So, yup. I’ve got book in hand, and I’m ready to play a few surrealist games. I have no idea what I’m doing, but I think this could be very enlightening.

 

20 Comments

  1. Very interesting and inspiring thoughts! Even though I don’t consider myself as an artist, I like to paint from time to time and sometimes feel very frustrated when my sketchbook is not “perfect”. I should really start seeing it as a place to experiment and try new things! Thanks for sharing 😊

    Liked by 2 people

    1. Yes, exactly! I’ve discovered that making my own handmade sketchbooks makes it even more fun. It helps me see that the book is all about playing, doing different things, and just being ME. That really makes it fun.

      Liked by 1 person

  2. Does the surrealist book talk about the “exquisite corpse” game? It’s fun but you’re not supposed to look at what the first artist drew before you add your piece and people can’t resist cheating which ruins the game. So it’s best if the players are all together but it can be done through the mail.

    Liked by 1 person

    1. Oh, this sounds interesting! After I read your comment I reached for the book so I can browse through the contents, and I can’t find it! I swear it was right here next to my computer. Right now the entire studio is in disarray after the flood. 😦 I’m so glad that nothing was seriously damaged. One old canvas got wet and warped a bit, but it wasn’t a painting I planned to keep, so no real loss there. Some of my drawing paper got damp, and I might have lost a few old art magazines that I’d left on the floor — that’ll teach me to pick up when I leave the studio — but otherwise all is good. The problem is that I had to move everything into other parts of the basement so that I could do all the clean-up. Now I can’t find anything! But this will be a good opportunity for me to re-vamp a bit and re-organize all my supplies. As soon as I locate that book I’m going to look at all the games in it! Right now I’ve been working only with the “written” games — free-writing exercises.

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      1. Sorry the flood happened in your studio!
        I thought the exquisite corpse game would work for writing but if you want to do it for a picture I’ll play. The first artist does a sketch then covers up most of the drawing with a blank paper leaving only 1″ showing and a lot of blank paper on top or below the first sketch. Then the second artist has to continue the drawing without knowing what the first artist did because they can only see 1″. So you get things like horses with trees on their heads or some crazy thing. It’s fun because you have to use your imagination. A couple artists in PA wanted to do the game with me but I think they took the paper off to see what I drew and then they never finished it. Then I got one back a year later but I was mad at her because I knew she cheated by looking under the paper and I threw it out. So when two artists send the first step through the mail to each other and finish the corpse you receive, you both get a cool surrealist drawing. Three artists or more can work on one picture if you’re all together, and ideally everyone gets a corpse to take home because you pass them on to the next person to finish. Everyone starts a corpse then they finish another one. I hope that makes sense. I knew a surrealist in VA that organized the game and it worked out that time!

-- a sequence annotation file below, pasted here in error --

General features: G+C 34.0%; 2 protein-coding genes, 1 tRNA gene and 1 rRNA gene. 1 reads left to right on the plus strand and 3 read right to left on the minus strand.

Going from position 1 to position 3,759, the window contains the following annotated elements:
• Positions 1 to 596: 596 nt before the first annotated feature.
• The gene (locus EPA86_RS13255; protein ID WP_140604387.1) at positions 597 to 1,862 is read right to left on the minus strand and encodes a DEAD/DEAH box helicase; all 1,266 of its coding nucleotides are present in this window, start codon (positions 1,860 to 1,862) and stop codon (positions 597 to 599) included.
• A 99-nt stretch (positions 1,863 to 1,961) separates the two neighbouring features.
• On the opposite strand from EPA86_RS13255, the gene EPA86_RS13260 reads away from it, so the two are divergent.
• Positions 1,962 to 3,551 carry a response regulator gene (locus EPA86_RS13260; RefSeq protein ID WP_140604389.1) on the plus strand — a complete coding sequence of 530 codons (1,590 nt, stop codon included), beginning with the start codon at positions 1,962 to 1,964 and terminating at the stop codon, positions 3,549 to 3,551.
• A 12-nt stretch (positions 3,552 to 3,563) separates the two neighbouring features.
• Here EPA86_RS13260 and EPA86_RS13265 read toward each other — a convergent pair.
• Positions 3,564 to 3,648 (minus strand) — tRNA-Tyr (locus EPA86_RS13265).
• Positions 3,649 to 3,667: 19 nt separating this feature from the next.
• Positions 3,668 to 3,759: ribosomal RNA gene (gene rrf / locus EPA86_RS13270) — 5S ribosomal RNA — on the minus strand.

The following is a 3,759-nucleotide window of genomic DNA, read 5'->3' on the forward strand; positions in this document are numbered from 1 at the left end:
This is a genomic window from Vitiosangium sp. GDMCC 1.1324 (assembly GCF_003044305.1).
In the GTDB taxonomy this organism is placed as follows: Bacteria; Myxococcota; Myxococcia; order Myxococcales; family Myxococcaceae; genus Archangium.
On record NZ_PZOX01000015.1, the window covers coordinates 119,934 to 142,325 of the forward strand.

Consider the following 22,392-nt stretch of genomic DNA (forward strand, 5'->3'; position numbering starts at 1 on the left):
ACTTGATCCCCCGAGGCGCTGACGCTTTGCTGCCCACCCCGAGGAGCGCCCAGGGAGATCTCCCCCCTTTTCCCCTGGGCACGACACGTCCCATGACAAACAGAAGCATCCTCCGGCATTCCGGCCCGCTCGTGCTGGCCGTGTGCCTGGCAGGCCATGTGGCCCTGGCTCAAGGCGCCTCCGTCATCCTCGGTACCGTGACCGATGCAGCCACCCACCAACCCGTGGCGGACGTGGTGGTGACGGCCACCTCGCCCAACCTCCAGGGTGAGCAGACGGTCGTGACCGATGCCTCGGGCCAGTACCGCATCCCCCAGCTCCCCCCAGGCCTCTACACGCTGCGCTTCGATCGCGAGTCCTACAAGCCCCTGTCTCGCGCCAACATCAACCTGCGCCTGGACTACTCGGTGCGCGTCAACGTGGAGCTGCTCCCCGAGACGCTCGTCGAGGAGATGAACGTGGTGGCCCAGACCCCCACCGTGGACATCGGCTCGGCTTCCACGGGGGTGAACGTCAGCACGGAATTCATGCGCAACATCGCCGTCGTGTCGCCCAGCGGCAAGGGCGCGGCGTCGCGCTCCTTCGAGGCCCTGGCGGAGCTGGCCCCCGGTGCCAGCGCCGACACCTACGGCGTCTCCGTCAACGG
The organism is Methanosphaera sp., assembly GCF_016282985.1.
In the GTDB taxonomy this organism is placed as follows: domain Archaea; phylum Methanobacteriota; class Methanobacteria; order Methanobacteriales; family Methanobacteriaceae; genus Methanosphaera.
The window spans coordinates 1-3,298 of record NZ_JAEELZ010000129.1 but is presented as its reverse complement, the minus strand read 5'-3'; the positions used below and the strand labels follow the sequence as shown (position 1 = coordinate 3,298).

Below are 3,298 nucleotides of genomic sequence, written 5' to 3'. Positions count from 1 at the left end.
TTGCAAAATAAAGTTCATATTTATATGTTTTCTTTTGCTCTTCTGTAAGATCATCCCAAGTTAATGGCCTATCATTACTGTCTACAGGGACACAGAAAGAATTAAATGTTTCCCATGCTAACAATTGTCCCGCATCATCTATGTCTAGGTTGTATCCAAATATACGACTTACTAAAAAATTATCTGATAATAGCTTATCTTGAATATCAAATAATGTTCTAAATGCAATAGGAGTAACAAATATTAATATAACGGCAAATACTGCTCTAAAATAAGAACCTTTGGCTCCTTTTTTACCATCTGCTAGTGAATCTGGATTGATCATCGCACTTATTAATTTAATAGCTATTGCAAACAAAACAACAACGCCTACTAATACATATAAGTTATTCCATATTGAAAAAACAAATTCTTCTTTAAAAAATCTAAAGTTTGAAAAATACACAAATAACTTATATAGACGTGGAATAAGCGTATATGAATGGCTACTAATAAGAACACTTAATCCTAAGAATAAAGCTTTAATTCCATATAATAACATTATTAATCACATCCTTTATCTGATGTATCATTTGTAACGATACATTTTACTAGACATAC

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      2. I think it would be a lot of fun… and maybe we can figure out a way to do it through email where the drawing would be “hidden” as it passes from one artist to another. 🙂 Thanks so much for the suggestion. I would love to get some sort of “art game” going.

        Liked by 1 person

    1. I’m with you! I’ve never understood surrealist art, so it’s interesting to play with it now. I’m doing it as part of my personal “art therapy”. I’m glad you enjoyed the post.

      Liked by 1 person

  3. How fun!! I look forward to following you along. You made a beautiful start. I`ll put it on my mind to stop treating my sketchbooks as sacred tomes 🙂

    Liked by 1 person